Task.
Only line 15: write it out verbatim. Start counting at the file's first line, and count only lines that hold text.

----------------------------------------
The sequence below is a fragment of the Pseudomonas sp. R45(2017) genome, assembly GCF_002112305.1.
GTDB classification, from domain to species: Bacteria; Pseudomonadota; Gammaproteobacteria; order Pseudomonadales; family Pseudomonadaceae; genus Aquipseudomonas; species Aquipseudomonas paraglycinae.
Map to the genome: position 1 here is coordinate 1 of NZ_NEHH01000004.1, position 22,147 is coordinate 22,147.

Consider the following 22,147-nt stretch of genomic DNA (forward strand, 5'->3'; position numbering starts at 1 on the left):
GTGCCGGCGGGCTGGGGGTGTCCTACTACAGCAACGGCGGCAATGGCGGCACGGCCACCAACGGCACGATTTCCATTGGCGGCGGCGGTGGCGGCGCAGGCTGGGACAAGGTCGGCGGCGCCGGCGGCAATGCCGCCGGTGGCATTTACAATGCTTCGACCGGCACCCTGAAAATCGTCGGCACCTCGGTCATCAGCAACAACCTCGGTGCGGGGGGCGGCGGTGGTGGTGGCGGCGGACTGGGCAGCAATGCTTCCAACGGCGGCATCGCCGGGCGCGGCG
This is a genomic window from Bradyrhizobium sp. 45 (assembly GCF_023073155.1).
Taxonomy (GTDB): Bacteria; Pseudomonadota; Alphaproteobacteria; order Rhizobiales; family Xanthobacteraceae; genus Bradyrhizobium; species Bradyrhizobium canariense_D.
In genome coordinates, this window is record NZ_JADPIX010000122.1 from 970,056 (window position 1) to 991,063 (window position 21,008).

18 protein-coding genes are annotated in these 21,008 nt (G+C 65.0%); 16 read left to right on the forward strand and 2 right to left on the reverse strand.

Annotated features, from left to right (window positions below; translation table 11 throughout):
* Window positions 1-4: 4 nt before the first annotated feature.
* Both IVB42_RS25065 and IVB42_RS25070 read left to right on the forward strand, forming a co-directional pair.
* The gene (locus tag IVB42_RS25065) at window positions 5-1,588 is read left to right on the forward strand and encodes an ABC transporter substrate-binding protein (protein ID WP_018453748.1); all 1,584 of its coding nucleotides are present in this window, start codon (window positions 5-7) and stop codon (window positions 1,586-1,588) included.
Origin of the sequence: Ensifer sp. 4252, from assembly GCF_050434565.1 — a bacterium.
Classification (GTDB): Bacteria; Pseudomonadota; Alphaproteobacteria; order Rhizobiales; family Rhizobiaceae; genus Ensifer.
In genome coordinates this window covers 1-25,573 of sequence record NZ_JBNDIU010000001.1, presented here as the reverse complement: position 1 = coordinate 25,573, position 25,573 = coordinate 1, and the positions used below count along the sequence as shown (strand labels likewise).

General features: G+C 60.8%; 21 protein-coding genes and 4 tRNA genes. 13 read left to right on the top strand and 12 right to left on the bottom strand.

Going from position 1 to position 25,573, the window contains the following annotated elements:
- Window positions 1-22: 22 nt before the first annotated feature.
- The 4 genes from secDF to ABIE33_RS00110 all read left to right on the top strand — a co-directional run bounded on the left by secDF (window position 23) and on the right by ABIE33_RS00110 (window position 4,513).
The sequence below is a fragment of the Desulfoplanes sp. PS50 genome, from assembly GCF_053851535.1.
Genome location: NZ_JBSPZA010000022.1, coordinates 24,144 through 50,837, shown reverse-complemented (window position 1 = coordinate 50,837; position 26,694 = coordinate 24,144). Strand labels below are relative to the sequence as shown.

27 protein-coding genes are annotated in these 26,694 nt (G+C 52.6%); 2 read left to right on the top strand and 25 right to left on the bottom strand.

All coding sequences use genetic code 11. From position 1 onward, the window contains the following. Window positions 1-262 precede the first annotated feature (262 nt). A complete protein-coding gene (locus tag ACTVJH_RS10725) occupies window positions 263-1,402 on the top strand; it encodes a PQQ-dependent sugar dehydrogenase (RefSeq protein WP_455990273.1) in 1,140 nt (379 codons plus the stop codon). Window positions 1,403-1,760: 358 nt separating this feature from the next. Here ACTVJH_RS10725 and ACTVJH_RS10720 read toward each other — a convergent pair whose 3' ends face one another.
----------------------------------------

Classification (GTDB): Bacteria; Pseudomonadota; Alphaproteobacteria; order Rhizobiales; family Rhizobiaceae; genus Ensifer.